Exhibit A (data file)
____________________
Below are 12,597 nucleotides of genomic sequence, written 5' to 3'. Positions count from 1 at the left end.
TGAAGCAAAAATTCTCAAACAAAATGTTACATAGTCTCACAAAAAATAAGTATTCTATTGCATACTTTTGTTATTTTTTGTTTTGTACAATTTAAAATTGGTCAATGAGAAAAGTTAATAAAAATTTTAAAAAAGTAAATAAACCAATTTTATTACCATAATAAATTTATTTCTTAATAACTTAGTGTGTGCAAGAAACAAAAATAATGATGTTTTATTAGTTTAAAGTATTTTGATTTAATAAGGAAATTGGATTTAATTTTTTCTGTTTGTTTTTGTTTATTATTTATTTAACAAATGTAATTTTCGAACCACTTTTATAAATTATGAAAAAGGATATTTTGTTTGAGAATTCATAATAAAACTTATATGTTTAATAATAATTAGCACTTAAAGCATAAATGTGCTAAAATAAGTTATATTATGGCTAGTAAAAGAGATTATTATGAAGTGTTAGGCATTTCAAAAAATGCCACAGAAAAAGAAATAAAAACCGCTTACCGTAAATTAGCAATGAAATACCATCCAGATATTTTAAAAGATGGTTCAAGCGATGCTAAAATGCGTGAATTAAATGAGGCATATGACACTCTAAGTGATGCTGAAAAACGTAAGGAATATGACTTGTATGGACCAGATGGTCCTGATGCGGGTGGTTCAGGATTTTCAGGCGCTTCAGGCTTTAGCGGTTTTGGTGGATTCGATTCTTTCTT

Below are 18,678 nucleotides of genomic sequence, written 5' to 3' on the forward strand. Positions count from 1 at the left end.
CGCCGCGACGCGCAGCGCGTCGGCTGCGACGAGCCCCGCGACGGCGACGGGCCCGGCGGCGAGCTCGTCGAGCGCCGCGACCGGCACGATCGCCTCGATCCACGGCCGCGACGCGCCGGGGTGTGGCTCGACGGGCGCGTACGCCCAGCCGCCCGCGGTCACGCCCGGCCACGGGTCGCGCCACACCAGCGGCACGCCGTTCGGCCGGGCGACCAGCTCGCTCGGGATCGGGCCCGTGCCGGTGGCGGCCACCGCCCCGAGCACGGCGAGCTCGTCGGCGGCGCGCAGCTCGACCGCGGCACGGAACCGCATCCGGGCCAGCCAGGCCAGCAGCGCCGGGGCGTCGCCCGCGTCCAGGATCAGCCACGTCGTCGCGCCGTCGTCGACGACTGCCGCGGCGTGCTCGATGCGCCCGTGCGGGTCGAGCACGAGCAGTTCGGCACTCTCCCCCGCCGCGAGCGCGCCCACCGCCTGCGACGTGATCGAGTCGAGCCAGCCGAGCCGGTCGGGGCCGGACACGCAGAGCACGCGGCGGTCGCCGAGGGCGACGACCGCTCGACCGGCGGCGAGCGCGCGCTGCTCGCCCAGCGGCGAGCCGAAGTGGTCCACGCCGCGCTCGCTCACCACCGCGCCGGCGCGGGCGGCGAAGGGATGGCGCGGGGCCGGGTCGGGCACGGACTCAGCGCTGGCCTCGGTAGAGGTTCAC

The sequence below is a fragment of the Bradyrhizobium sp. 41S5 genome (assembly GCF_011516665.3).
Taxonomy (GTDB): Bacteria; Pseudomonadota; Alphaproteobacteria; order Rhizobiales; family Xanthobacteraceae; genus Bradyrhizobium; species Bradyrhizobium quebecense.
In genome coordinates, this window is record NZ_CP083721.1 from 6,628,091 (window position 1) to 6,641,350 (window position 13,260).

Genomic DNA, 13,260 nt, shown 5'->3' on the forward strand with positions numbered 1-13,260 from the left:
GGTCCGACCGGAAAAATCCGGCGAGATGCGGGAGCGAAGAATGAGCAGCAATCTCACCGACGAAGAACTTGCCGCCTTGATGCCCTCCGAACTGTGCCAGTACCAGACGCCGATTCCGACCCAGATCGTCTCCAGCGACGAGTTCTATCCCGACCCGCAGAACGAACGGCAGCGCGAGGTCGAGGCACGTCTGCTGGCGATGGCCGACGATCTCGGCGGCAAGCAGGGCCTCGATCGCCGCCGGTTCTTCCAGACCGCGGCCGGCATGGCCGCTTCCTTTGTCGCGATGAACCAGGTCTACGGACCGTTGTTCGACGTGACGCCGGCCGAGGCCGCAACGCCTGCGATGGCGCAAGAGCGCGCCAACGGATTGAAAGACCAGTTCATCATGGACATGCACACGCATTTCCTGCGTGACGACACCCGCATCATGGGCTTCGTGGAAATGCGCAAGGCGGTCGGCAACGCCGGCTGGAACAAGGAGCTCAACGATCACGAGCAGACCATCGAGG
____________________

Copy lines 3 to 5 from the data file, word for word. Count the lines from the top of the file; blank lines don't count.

Below are 18,678 nucleotides of genomic sequence, written 5' to 3' on the forward strand. Positions count from 1 at the left end.
CGCCGCGACGCGCAGCGCGTCGGCTGCGACGAGCCCCGCGACGGCGACGGGCCCGGCGGCGAGCTCGTCGAGCGCCGCGACCGGCACGATCGCCTCGATCCACGGCCGCGACGCGCCGGGGTGTGGCTCGACGGGCGCGTACGCCCAGCCGCCCGCGGTCACGCCCGGCCACGGGTCGCGCCACACCAGCGGCACGCCGTTCGGCCGGGCGACCAGCTCGCTCGGGATCGGGCCCGTGCCGGTGGCGGCCACCGCCCCGAGCACGGCGAGCTCGTCGGCGGCGCGCAGCTCGACCGCGGCACGGAACCGCATCCGGGCCAGCCAGGCCAGCAGCGCCGGGGCGTCGCCCGCGTCCAGGATCAGCCACGTCGTCGCGCCGTCGTCGACGACTGCCGCGGCGTGCTCGATGCGCCCGTGCGGGTCGAGCACGAGCAGTTCGGCACTCTCCCCCGCCGCGAGCGCGCCCACCGCCTGCGACGTGATCGAGTCGAGCCAGCCGAGCCGGTCGGGGCCGGACACGCAGAGCACGCGGCGGTCGCCGAGGGCGACGACCGCTCGACCGGCGGCGAGCGCGCGCTGCTCGCCCAGCGGCGAGCCGAAGTGGTCCACGCCGCGCTCGCTCACCACCGCGCCGGCGCGGGCGGCGAAGGGATGGCGCGGGGCCGGGTCGGGCACGGACTCAGCGCTGGCCTCGGTAGAGGTTCAC

The sequence below is a fragment of the Bradyrhizobium sp. 41S5 genome (assembly GCF_011516665.3).